How Healthy is Your Relationship with Food?

By Sara Butler

Some relationships are healthy and some are not, and that includes relationships with inanimate objects! How healthy your relationship is with food can directly impact the quality of your life. So, how do you judge your relationship with food? Take a look at these indicators to see if you can tell how healthy or unhealthy your connection with food may be.

Are You Preoccupied with Food?

It’s normal to think about food, but it’s not normal to obsess over it to the point that the preoccupation with it drives your eating behaviors rather than your actual appetite. True hunger is something that is driven by physical cues and is resolved when you satisfy that hunger by eating. If your hunger is something that is psychologically motivated, then even after you’ve eaten and are full you may continue to think about food or feel the need to keep eating.

Do You Hide Food?

If your eating habits make you feel ashamed because you’re struggling, it may motivate you to hide food or eat in secret. Often, if you feel embarrassment about overeating in public or eating foods around other people that appear unhealthy, and you hide your eating, then that may mean your relationship with food is one that is based on shame -- and that’s not healthy.

Do You Feel Guilty After Eating?

Everyone overeats (hello Thanksgiving!) or even eats something that they wish they hadn’t and regrets it. However, if you find those feelings happen to you a lot and they start to turn into feelings of guilt or anger, then you are at risk for damaging your self-esteem. Guilt can also drive unhealthy behaviors such as chronic dieting or excessive exercise to compensate for feeling bad about eating.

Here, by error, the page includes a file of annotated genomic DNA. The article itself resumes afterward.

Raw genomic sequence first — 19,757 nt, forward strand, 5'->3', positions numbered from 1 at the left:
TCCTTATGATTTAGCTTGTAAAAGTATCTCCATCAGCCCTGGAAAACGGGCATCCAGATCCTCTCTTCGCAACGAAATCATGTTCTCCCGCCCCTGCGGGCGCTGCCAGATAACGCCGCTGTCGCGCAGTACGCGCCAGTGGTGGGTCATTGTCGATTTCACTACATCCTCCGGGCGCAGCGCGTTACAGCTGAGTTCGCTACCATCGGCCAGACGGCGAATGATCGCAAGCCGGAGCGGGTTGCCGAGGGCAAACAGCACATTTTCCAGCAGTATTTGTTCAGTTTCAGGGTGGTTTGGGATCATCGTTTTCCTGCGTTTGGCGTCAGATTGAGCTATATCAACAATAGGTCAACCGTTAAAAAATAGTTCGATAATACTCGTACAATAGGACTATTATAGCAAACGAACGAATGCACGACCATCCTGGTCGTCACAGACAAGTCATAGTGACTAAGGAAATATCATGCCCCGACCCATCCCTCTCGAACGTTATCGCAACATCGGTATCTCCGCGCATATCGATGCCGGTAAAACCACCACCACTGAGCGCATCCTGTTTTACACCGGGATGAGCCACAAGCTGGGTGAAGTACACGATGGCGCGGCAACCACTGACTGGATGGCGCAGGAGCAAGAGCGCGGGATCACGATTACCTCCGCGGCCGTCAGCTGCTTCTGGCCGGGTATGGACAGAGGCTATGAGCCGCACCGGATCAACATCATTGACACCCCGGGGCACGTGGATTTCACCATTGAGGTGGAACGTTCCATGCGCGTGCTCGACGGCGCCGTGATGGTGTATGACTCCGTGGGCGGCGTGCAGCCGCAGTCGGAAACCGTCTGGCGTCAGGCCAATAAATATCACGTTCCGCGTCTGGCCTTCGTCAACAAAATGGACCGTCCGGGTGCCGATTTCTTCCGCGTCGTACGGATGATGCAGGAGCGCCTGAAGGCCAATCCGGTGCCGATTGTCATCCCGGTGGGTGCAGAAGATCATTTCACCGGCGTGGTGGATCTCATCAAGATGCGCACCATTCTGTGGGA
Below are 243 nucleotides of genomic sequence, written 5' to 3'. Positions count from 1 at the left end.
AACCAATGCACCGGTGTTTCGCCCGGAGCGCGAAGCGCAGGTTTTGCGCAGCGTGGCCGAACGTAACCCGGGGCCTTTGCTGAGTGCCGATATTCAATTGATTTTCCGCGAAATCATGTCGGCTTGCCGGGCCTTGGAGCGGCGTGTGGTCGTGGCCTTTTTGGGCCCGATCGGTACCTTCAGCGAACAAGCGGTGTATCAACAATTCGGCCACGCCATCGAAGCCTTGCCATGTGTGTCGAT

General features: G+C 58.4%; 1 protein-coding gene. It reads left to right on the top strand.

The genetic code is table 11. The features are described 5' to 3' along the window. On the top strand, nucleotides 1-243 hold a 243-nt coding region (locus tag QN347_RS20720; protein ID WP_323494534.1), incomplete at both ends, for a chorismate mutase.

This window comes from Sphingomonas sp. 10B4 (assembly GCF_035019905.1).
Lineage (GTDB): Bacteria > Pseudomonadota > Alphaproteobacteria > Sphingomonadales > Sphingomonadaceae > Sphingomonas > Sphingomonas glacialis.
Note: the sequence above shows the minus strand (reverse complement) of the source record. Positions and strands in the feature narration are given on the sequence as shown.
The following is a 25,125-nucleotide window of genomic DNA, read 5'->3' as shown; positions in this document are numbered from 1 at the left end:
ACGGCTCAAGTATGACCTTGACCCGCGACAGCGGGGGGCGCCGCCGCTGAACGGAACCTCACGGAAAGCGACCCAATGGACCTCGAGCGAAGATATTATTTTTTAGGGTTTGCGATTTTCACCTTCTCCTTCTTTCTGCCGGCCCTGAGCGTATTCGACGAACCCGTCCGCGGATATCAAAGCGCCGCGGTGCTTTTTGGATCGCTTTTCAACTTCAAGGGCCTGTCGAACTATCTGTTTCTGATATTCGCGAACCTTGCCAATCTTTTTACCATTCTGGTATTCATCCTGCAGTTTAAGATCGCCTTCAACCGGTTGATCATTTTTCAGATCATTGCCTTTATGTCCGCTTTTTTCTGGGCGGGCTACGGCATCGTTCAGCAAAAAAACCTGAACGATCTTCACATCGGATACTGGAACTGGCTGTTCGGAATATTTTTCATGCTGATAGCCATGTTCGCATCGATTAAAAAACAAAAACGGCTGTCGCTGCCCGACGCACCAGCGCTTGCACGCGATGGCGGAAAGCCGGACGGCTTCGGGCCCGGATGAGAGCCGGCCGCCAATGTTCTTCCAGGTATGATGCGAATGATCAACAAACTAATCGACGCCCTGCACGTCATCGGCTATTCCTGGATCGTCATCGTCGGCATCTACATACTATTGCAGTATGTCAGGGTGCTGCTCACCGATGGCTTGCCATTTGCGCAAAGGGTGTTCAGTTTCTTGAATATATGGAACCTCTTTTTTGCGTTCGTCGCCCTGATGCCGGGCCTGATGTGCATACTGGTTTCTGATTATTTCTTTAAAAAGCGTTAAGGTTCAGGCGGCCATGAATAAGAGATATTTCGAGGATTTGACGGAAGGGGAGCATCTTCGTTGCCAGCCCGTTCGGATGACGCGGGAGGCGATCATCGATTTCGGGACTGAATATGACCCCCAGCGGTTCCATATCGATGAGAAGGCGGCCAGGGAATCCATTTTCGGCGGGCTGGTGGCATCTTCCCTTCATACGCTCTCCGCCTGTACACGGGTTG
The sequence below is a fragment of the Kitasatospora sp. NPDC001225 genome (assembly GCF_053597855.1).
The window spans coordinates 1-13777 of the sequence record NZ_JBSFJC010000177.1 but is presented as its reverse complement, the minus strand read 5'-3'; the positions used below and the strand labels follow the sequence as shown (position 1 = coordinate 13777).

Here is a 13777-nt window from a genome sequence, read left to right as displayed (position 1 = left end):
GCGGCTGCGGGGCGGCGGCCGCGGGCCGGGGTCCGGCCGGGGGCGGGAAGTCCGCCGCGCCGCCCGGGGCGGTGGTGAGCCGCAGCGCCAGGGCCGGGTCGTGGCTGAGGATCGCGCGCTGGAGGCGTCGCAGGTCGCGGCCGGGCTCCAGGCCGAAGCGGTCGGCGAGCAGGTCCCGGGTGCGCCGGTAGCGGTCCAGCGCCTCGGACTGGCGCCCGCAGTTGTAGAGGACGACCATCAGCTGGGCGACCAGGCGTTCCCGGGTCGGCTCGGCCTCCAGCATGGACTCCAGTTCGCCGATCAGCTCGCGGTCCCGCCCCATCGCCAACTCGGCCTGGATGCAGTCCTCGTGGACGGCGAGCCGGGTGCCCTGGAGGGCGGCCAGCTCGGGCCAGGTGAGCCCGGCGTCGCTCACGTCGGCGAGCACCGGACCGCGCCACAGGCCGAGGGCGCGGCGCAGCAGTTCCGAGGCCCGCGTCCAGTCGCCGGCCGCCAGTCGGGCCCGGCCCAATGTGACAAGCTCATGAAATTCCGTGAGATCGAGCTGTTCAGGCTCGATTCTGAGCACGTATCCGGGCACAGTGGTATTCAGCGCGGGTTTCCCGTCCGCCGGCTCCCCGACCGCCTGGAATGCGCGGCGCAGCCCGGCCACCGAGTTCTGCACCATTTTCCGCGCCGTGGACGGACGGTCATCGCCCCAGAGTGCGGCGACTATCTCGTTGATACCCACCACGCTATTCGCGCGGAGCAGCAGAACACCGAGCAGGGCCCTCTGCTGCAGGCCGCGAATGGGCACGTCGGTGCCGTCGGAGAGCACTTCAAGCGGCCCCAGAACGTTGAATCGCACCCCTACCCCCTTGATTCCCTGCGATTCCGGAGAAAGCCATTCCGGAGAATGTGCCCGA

Do You Eat When You’re Stressed?

This is a very common occurrence because your connection with food and stress pretty much starts at birth. When you’re an infant, you cry and you’re soothed by being fed. As you grow you, may receive food as a reward or a distraction when you’re upset or hurt. These things set the stage for stress eating as an adult, and because stress is a daily part of life it can turn into a very chronic and unwanted behavior that results in weight gain and health problems.

The first step to fixing your relationship with food is identifying what is not right about it. As you get in touch with your feelings and emotions surrounding food, you can then begin to take positive steps to have a healthier relationship with it.

To learn more about your health and wellness, see your local chiropractor at The Joint Chiropractic in Centennial, Colo.

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